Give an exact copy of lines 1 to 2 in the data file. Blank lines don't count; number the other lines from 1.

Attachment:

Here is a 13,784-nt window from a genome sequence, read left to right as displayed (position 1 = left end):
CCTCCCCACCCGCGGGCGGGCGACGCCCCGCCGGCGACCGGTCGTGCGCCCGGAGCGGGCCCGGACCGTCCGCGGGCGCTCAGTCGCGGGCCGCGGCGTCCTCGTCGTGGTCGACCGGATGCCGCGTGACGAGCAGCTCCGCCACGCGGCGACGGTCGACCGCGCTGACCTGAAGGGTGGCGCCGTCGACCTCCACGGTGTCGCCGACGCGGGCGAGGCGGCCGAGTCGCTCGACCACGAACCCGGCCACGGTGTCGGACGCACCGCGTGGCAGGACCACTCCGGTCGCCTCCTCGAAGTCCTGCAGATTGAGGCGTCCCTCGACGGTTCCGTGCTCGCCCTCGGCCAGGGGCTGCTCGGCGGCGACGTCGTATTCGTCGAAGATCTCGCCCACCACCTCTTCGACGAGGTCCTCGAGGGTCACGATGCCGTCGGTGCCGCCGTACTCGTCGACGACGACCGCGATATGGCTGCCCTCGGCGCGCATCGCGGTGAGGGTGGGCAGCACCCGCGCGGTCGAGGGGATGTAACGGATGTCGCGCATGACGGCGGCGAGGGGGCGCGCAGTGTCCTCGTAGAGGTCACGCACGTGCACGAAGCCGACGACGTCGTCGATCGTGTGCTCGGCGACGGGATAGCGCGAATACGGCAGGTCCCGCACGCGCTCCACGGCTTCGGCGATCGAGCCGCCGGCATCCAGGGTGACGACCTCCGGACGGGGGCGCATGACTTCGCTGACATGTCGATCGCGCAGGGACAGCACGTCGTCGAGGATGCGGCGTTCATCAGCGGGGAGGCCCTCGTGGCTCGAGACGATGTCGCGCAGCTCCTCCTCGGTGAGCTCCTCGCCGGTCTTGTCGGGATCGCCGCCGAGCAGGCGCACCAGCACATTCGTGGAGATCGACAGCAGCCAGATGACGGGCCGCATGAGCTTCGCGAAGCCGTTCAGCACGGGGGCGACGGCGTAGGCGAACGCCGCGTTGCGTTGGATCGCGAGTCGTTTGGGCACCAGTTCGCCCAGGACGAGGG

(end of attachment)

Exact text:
Here is a 13,784-nt window from a genome sequence, read left to right as displayed (position 1 = left end):
CCTCCCCACCCGCGGGCGGGCGACGCCCCGCCGGCGACCGGTCGTGCGCCCGGAGCGGGCCCGGACCGTCCGCGGGCGCTCAGTCGCGGGCCGCGGCGTCCTCGTCGTGGTCGACCGGATGCCGCGTGACGAGCAGCTCCGCCACGCGGCGACGGTCGACCGCGCTGACCTGAAGGGTGGCGCCGTCGACCTCCACGGTGTCGCCGACGCGGGCGAGGCGGCCGAGTCGCTCGACCACGAACCCGGCCACGGTGTCGGACGCACCGCGTGGCAGGACCACTCCGGTCGCCTCCTCGAAGTCCTGCAGATTGAGGCGTCCCTCGACGGTTCCGTGCTCGCCCTCGGCCAGGGGCTGCTCGGCGGCGACGTCGTATTCGTCGAAGATCTCGCCCACCACCTCTTCGACGAGGTCCTCGAGGGTCACGATGCCGTCGGTGCCGCCGTACTCGTCGACGACGACCGCGATATGGCTGCCCTCGGCGCGCATCGCGGTGAGGGTGGGCAGCACCCGCGCGGTCGAGGGGATGTAACGGATGTCGCGCATGACGGCGGCGAGGGGGCGCGCAGTGTCCTCGTAGAGGTCACGCACGTGCACGAAGCCGACGACGTCGTCGATCGTGTGCTCGGCGACGGGATAGCGCGAATACGGCAGGTCCCGCACGCGCTCCACGGCTTCGGCGATCGAGCCGCCGGCATCCAGGGTGACGACCTCCGGACGGGGGCGCATGACTTCGCTGACATGTCGATCGCGCAGGGACAGCACGTCGTCGAGGATGCGGCGTTCATCAGCGGGGAGGCCCTCGTGGCTCGAGACGATGTCGCGCAGCTCCTCCTCGGTGAGCTCCTCGCCGGTCTTGTCGGGATCGCCGCCGAGCAGGCGCACCAGCACATTCGTGGAGATCGACAGCAGCCAGATGACGGGCCGCATGAGCTTCGCGAAGCCGTTCAGCACGGGGGCGACGGCGTAGGCGAACGCCGCGTTGCGTTGGATCGCGAGTCGTTTGGGCACCAGTTCGCCCAGGACGAGGG